Although aerobic fitness has been thought to protect against the detrimental cognitive effects following exhaustive exercise, available evidence from studies using traditional mean behavioral measures remain somewhat equivocal. Purpose: This study aimed to reconcile this discrepancy by using a novel theory-driven diagnostic tool, the Systems Factorial Technology (SFT). Methods: Sixty-six healthy young adults aged from 18 to 30 years old with different levels of aerobic fitness (n = 33 for the higher-fit and lower-fit groups) completed a go/nogo version of redundant-target task before and after a graded exercise test (GXT) until exhaustion. SFT was used to calculate the resilience capacity, which reflects the information processing capacity underlying inhibitory control. Results: Following the GXT, both higher-fit and lower-fit groups showed faster responses while leaving accuracy unchanged as compared to the performance at the pretest. On the other hand, the resilience capacity decreased for the lower-fit group but was maintained for the higher-fit group. Conclusion: The present findings suggest that aerobic fitness may modulate the individual difference in decisional mechanism following exhaustive exercise. In sum, this study offers an alternative mechanistic explanation regarding cognitive individual differences in response to exhaustive exercise and provides novel insights into the significance of maintaining a state of high physical fitness for those who need to perform cognitively challenging tasks under physically stressful conditions (e.g., elite athletes).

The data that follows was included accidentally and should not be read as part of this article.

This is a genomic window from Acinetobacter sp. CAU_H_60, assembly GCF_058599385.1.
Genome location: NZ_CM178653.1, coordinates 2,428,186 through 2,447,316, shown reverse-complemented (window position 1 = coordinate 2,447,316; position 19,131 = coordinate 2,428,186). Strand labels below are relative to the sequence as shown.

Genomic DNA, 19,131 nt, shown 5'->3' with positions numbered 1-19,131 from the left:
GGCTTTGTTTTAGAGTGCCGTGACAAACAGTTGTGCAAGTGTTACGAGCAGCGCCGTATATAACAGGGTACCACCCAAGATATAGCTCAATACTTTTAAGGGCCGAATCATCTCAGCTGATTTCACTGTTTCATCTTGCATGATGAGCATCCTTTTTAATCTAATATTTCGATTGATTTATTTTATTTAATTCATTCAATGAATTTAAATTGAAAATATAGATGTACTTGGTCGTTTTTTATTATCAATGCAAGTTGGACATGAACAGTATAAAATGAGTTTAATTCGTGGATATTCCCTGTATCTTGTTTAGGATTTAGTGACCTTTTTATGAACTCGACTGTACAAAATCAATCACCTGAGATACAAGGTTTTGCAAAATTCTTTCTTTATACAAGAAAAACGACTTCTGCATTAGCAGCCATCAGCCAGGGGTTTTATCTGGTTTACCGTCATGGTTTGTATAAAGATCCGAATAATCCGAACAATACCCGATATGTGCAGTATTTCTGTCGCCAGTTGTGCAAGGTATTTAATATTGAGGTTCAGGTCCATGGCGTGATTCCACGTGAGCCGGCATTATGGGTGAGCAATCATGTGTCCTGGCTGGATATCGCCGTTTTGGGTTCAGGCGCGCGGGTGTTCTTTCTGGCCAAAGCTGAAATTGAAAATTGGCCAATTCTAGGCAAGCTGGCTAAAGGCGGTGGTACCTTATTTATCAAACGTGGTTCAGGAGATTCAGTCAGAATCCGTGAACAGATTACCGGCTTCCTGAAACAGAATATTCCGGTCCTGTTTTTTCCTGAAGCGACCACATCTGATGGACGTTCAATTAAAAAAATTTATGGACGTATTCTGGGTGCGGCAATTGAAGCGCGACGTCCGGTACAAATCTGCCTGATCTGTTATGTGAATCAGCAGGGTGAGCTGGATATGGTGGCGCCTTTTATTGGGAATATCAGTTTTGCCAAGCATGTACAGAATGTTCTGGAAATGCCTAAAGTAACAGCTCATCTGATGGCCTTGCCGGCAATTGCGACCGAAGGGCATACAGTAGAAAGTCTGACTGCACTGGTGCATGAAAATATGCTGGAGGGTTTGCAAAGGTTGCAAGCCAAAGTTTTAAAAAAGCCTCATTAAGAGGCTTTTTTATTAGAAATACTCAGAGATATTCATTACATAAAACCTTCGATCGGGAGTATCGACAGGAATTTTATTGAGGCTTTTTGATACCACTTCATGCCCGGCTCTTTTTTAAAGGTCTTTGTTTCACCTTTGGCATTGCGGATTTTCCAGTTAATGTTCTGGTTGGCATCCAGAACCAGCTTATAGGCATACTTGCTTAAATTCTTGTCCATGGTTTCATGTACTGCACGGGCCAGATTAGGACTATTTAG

All Science Journal Classification (ASJC) codes
- Applied Psychology